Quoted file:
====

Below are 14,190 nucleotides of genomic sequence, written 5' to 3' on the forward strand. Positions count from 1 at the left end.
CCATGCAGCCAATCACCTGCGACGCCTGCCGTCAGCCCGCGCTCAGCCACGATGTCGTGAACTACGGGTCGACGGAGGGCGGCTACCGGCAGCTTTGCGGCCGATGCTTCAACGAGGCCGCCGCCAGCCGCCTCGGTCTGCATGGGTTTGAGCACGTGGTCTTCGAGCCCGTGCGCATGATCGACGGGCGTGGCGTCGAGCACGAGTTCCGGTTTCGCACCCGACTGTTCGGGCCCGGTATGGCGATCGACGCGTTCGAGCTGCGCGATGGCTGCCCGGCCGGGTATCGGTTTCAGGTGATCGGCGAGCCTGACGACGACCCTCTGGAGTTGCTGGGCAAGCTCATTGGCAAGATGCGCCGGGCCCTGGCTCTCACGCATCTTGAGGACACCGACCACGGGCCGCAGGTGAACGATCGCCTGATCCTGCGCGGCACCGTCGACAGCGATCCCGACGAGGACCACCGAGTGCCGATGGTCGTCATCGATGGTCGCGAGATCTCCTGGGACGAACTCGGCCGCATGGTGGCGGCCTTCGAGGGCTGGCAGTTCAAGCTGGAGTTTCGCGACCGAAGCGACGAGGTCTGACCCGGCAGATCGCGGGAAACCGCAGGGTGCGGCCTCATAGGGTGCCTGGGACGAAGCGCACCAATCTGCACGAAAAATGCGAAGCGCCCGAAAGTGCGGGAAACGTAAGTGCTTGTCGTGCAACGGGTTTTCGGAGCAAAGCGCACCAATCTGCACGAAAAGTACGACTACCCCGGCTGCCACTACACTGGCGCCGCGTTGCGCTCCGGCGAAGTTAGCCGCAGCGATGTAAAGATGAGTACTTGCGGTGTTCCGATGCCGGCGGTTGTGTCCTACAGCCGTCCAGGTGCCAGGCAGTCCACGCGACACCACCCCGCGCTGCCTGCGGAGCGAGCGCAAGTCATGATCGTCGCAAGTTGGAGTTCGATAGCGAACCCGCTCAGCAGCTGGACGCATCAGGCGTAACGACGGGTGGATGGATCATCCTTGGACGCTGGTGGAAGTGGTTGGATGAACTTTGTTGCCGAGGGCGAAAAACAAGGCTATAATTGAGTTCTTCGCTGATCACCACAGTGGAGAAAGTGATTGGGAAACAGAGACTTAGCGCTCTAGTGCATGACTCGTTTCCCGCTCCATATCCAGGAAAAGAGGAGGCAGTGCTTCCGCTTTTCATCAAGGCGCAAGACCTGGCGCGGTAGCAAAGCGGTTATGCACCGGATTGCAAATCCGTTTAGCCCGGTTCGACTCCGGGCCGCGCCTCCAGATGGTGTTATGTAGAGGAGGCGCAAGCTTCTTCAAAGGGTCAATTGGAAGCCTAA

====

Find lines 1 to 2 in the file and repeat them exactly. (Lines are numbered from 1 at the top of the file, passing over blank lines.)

Below are 14,190 nucleotides of genomic sequence, written 5' to 3' on the forward strand. Positions count from 1 at the left end.
CCATGCAGCCAATCACCTGCGACGCCTGCCGTCAGCCCGCGCTCAGCCACGATGTCGTGAACTACGGGTCGACGGAGGGCGGCTACCGGCAGCTTTGCGGCCGATGCTTCAACGAGGCCGCCGCCAGCCGCCTCGGTCTGCATGGGTTTGAGCACGTGGTCTTCGAGCCCGTGCGCATGATCGACGGGCGTGGCGTCGAGCACGAGTTCCGGTTTCGCACCCGACTGTTCGGGCCCGGTATGGCGATCGACGCGTTCGAGCTGCGCGATGGCTGCCCGGCCGGGTATCGGTTTCAGGTGATCGGCGAGCCTGACGACGACCCTCTGGAGTTGCTGGGCAAGCTCATTGGCAAGATGCGCCGGGCCCTGGCTCTCACGCATCTTGAGGACACCGACCACGGGCCGCAGGTGAACGATCGCCTGATCCTGCGCGGCACCGTCGACAGCGATCCCGACGAGGACCACCGAGTGCCGATGGTCGTCATCGATGGTCGCGAGATCTCCTGGGACGAACTCGGCCGCATGGTGGCGGCCTTCGAGGGCTGGCAGTTCAAGCTGGAGTTTCGCGACCGAAGCGACGAGGTCTGACCCGGCAGATCGCGGGAAACCGCAGGGTGCGGCCTCATAGGGTGCCTGGGACGAAGCGCACCAATCTGCACGAAAAATGCGAAGCGCCCGAAAGTGCGGGAAACGTAAGTGCTTGTCGTGCAACGGGTTTTCGGAGCAAAGCGCACCAATCTGCACGAAAAGTACGACTACCCCGGCTGCCACTACACTGGCGCCGCGTTGCGCTCCGGCGAAGTTAGCCGCAGCGATGTAAAGATGAGTACTTGCGGTGTTCCGATGCCGGCGGTTGTGTCCTACAGCCGTCCAGGTGCCAGGCAGTCCACGCGACACCACCCCGCGCTGCCTGCGGAGCGAGCGCAAGTCATGATCGTCGCAAGTTGGAGTTCGATAGCGAACCCGCTCAGCAGCTGGACGCATCAGGCGTAACGACGGGTGGATGGATCATCCTTGGACGCTGGTGGAAGTGGTTGGATGAACTTTGTTGCCGAGGGCGAAAAACAAGGCTATAATTGAGTTCTTCGCTGATCACCACAGTGGAGAAAGTGATTGGGAAACAGAGACTTAGCGCTCTAGTGCATGACTCGTTTCCCGCTCCATATCCAGGAAAAGAGGAGGCAGTGCTTCCGCTTTTCATCAAGGCGCAAGACCTGGCGCGGTAGCAAAGCGGTTATGCACCGGATTGCAAATCCGTTTAGCCCGGTTCGACTCCGGGCCGCGCCTCCAGATGGTGTTATGTAGAGGAGGCGCAAGCTTCTTCAAAGGGTCAATTGGAAGCCTAA